Why silence is the worst treatment

An unhappy young couple in the bedroom.
 

Photo credit: Pool | Nation Media Group

What you need to know:

  • In the first seven or so years of our marriage, I used to religiously follow the adage of not going to bed angry with my partner. 
  • But then, somewhere along the way, I missed being a girl. I missed being pursued and cajoled. I forgot what it felt like to have him bring me fresh flowers, a good book or a bottle of my favourite drink.

Some time back, I was trying to read a book but could not get past a paragraph without my little niece bombarding me with endless tales and questions. Five-year-old Livia, who was visiting us, could talk up a storm.

“Aunt, give me that!” she would command me to get up and go pass her a piece of a puzzle that was by her feet. We nicknamed her “Miss Commander General”.

She would exhaust her daily word allowance and quickly use up her brother’s, who seemed to have long resigned himself to a life of quietness and solitude. 

One day, we told all the children to go to bed earlier than usual because they were misbehaving. While our older kids, grumbled, “Miss Commander General” matched to her uncle and told him:

“You are not my friend. I don’t like you at all!”

For a whole two minutes, she proceeded to give hubby the silent treatment, accompanied by looks that would paralyse someone. 

“You look hurt that she’s ignoring you,” I whispered.

She turned into an ice queen when he spoke to her. 

Icing him out

“Reminds me of you, when you are not talking to me.” 

“You are the one that ‘ices’ me out.”

“You are so terrifying when you are angry that I feel safer being silent around you.”

“Well, you know where that took us,” I told him.

“Never again, I’d rather you tell me off, get it off your chest and be done with it.”

He said, knowing very well that a full-blown - shouting match is not my thing, which maybe should be, as we had earlier learned and Livia was now reminding us.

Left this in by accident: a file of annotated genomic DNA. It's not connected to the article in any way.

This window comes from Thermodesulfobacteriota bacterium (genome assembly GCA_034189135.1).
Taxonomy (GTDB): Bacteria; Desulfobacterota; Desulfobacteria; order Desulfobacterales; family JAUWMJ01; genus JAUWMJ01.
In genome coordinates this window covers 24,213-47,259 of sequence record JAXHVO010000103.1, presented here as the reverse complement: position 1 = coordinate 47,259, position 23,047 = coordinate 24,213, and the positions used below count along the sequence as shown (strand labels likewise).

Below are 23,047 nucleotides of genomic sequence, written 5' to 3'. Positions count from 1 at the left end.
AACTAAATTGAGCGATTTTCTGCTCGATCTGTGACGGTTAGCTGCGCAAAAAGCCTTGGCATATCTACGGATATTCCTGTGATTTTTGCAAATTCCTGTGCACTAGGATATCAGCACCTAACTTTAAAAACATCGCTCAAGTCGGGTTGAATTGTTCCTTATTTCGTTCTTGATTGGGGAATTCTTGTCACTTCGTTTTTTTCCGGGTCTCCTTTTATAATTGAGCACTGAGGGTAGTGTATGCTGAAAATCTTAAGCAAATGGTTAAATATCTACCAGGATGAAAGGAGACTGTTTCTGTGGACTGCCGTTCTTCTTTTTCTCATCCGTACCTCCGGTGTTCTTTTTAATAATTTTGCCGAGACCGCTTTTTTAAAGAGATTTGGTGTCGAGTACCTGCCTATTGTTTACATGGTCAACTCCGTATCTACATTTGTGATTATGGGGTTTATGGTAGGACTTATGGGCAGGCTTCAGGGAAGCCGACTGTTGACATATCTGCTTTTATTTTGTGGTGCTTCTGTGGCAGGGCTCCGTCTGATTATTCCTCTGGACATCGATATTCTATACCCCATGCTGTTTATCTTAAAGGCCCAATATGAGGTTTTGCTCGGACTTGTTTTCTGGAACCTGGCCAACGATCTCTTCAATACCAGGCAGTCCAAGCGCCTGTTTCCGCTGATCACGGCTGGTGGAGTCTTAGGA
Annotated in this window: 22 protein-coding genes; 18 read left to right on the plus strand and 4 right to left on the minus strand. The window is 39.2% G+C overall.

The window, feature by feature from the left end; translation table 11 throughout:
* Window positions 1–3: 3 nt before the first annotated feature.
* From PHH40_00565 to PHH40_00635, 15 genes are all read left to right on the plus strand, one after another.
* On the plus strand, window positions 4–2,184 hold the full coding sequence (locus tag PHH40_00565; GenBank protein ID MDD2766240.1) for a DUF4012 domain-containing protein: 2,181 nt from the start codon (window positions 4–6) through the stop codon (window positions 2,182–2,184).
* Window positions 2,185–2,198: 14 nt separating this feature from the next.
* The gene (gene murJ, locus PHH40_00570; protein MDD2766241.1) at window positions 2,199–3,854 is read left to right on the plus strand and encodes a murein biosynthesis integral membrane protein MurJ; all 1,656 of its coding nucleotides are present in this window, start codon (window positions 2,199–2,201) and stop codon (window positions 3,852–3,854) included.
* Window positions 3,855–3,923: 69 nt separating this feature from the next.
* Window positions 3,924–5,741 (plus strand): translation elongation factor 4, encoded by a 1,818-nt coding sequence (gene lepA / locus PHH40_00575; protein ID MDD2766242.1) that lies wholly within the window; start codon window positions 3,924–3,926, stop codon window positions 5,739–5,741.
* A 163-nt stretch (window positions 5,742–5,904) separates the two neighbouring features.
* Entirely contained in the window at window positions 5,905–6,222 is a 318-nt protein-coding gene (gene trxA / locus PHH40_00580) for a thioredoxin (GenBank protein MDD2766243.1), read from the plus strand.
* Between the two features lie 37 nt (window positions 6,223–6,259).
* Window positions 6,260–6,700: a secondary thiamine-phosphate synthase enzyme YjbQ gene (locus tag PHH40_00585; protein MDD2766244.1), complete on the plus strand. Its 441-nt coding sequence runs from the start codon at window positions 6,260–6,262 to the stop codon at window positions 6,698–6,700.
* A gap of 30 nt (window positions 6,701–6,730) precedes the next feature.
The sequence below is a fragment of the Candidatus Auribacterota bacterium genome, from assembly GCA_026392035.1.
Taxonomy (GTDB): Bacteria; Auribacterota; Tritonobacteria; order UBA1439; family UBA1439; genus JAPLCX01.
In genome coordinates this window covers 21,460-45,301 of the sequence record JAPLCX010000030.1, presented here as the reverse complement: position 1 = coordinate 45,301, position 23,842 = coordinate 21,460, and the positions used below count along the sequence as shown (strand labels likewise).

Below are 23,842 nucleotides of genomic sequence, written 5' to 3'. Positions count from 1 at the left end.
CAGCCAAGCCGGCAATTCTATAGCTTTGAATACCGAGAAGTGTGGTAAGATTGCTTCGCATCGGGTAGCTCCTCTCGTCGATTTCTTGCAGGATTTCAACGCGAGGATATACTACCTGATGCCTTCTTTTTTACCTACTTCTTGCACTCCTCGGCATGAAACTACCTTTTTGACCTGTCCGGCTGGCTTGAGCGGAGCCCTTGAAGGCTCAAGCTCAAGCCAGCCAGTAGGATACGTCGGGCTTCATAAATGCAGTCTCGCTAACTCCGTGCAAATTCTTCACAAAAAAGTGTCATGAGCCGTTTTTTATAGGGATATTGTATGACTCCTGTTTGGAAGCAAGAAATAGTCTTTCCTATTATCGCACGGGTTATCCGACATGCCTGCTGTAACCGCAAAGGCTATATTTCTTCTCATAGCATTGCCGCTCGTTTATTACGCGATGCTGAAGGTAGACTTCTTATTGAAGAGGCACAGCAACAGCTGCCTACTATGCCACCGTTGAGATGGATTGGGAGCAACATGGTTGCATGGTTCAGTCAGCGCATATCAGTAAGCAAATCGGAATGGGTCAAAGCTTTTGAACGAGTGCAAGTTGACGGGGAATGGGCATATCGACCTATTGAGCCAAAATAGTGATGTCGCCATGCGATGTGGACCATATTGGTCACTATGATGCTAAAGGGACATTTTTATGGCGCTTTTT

When she could no longer snub her uncle with the nil by mouth treatment, she told him exactly why she did not want to go to bed early. Trust me; bedtime was extended. Gadgets were switched on, and the children were given an additional thirty minutes. 

In the first seven or so years of our marriage, I was a lot like little Livia. I used to religiously follow the adage of not going to bed angry with my partner. 

The truth is, being more talkative than him, I would miss chatting with him, and so if we had a tiff, I would gladly initiate the conversation.

But then, somewhere along the way, I missed being a girl. I missed being pursued and cajoled. I forgot what it felt like to have him bring me fresh flowers, a good book or a bottle of my favourite drink. I thought that he expected me to be the one always breaking the silence.

Prolonged hostile silence

I felt that he treated me like he would a fellow man or a sibling and not as his lover and sweetheart. 

So, what did I do about it? I decided that I could easily fall asleep and enjoy my sweet dreams, even when we fought. Before I got this wise, it was close to impossible to find sleep if we were not in a good space.

But now, with this newfound declaration, I could wake up, dress up and show up for my appointments with a smile, even when, back home, we had not spoken for days.

With time, it became easier to snub him, get lost in my world and ignore him. 

Issues stayed unresolved, simmering, marinating, with molehills turning into mountains. He, in turn, acted nonchalant about it all, until one day I took my babies, got up and left him.

It had taken a whole two weeks by the time he got back his art of cajoling, and we decided that going forth, we were better off with a shouting match than prolonged hostile silence. 

The writer is a wife who believes in marriage. karimigatimi@yahoo.com